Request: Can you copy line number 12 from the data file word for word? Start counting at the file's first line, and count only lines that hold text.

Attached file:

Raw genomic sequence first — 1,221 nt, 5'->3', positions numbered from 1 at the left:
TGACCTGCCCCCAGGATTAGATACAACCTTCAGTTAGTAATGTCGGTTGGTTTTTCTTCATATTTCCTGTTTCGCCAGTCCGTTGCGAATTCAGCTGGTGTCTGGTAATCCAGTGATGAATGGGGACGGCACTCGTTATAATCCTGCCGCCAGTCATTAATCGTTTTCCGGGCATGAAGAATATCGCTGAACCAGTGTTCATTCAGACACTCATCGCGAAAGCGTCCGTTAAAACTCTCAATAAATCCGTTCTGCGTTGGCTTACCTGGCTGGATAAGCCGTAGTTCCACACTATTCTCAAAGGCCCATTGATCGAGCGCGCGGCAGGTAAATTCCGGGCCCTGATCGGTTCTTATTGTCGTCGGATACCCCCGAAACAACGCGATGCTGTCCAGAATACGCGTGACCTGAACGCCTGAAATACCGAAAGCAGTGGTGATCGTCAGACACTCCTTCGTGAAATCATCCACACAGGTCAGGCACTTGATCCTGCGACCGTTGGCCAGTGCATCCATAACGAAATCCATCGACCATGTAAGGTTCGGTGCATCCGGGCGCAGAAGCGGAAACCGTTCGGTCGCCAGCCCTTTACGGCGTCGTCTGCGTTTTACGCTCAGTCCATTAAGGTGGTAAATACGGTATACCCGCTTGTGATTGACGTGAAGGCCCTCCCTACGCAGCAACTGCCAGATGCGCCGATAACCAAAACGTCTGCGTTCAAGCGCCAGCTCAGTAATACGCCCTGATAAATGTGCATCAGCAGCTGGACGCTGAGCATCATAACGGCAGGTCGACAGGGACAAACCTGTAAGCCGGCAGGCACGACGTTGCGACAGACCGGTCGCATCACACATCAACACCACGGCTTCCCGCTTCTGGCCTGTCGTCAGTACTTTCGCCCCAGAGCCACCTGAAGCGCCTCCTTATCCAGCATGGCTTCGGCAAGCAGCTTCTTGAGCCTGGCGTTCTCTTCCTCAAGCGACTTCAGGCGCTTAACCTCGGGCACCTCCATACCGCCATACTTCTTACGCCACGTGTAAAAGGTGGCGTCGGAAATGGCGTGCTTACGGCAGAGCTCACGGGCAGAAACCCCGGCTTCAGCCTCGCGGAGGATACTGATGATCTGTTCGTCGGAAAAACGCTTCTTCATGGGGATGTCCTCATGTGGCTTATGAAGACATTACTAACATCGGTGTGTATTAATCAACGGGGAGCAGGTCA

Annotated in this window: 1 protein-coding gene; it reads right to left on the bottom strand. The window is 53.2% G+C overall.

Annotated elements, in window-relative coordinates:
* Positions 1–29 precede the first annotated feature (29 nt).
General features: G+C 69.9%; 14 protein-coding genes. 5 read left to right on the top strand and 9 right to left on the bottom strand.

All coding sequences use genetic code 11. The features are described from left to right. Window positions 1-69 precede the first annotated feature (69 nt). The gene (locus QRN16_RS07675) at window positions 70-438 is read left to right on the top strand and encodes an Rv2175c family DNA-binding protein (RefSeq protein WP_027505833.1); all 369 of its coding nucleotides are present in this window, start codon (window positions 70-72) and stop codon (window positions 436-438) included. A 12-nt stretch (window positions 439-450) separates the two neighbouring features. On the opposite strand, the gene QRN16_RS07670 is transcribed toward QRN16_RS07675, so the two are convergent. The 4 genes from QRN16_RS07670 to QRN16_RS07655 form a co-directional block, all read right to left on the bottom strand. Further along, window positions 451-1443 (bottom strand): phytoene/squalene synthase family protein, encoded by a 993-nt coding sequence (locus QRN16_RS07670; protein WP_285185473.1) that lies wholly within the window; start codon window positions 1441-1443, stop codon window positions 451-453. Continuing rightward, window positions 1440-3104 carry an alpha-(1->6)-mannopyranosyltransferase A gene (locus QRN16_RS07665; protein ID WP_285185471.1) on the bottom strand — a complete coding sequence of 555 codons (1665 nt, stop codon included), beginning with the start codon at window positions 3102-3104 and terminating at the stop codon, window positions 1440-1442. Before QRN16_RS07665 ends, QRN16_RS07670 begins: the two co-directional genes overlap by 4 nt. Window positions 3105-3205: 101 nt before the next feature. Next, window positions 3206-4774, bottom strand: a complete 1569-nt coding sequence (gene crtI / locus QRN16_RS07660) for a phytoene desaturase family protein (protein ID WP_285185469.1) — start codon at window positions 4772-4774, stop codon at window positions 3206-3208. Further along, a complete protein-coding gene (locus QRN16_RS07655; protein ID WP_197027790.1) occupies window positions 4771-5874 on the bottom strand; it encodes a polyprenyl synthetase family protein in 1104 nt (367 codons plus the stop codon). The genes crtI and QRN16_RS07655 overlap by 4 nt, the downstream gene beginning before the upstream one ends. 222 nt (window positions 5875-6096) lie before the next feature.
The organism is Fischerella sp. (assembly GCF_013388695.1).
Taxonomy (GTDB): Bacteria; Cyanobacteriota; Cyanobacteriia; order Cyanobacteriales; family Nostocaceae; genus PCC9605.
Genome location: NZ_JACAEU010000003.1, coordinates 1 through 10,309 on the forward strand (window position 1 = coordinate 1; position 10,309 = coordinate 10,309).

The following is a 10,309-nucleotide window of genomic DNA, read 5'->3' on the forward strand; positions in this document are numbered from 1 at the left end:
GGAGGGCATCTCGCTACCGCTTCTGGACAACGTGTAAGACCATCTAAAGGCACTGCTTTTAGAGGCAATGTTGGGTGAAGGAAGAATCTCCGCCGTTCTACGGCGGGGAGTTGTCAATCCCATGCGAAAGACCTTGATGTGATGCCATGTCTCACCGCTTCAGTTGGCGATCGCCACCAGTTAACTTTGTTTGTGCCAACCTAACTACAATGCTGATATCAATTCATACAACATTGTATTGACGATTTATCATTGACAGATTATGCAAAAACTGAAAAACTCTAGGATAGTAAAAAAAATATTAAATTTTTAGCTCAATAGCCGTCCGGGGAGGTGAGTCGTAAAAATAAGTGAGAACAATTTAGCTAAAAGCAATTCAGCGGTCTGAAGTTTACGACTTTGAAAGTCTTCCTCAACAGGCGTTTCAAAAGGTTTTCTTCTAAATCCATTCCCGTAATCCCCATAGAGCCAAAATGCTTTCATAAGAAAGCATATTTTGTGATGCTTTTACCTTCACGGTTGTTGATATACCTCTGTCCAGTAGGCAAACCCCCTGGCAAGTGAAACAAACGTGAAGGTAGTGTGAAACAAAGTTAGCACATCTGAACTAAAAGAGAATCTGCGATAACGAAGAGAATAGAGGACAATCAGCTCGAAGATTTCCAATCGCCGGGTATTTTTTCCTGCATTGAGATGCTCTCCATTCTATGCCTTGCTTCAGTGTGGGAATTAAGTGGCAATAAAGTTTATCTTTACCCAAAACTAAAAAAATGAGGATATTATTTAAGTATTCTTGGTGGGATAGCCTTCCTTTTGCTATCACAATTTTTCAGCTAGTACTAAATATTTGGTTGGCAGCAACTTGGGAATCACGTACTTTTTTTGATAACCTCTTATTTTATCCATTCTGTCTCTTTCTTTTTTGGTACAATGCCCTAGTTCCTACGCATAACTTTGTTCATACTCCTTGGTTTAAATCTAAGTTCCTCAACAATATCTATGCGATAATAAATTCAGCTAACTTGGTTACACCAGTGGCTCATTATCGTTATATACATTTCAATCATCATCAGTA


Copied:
GGAGGGCATCTCGCTACCGCTTCTGGACAACGTGTAAGACCATCTAAAGGCACTGCTTTTAGAGGCAATGTTGGGTGAAGGAAGAATCTCCGCCGTTCTACGGCGGGGAGTTGTCAATCCCATGCGAAAGACCTTGATGTGATGCCATGTCTCACCGCTTCAGTTGGCGATCGCCACCAGTTAACTTTGTTTGTGCCAACCTAACTACAATGCTGATATCAATTCATACAACATTGTATTGACGATTTATCATTGACAGATTATGCAAAAACTGAAAAACTCTAGGATAGTAAAAAAAATATTAAATTTTTAGCTCAATAGCCGTCCGGGGAGGTGAGTCGTAAAAATAAGTGAGAACAATTTAGCTAAAAGCAATTCAGCGGTCTGAAGTTTACGACTTTGAAAGTCTTCCTCAACAGGCGTTTCAAAAGGTTTTCTTCTAAATCCATTCCCGTAATCCCCATAGAGCCAAAATGCTTTCATAAGAAAGCATATTTTGTGATGCTTTTACCTTCACGGTTGTTGATATACCTCTGTCCAGTAGGCAAACCCCCTGGCAAGTGAAACAAACGTGAAGGTAGTGTGAAACAAAGTTAGCACATCTGAACTAAAAGAGAATCTGCGATAACGAAGAGAATAGAGGACAATCAGCTCGAAGATTTCCAATCGCCGGGTATTTTTTCCTGCATTGAGATGCTCTCCATTCTATGCCTTGCTTCAGTGTGGGAATTAAGTGGCAATAAAGTTTATCTTTACCCAAAACTAAAAAAATGAGGATATTATTTAAGTATTCTTGGTGGGATAGCCTTCCTTTTGCTATCACAATTTTTCAGCTAGTACTAAATATTTGGTTGGCAGCAACTTGGGAATCACGTACTTTTTTTGATAACCTCTTATTTTATCCATTCTGTCTCTTTCTTTTTTGGTACAATGCCCTAGTTCCTACGCATAACTTTGTTCATACTCCTTGGTTTAAATCTAAGTTCCTCAACAATATCTATGCGATAATAAATTCAGCTAACTTGGTTACACCAGTGGCTCATTATCGTTATATACATTTCAATCATCATCAGTA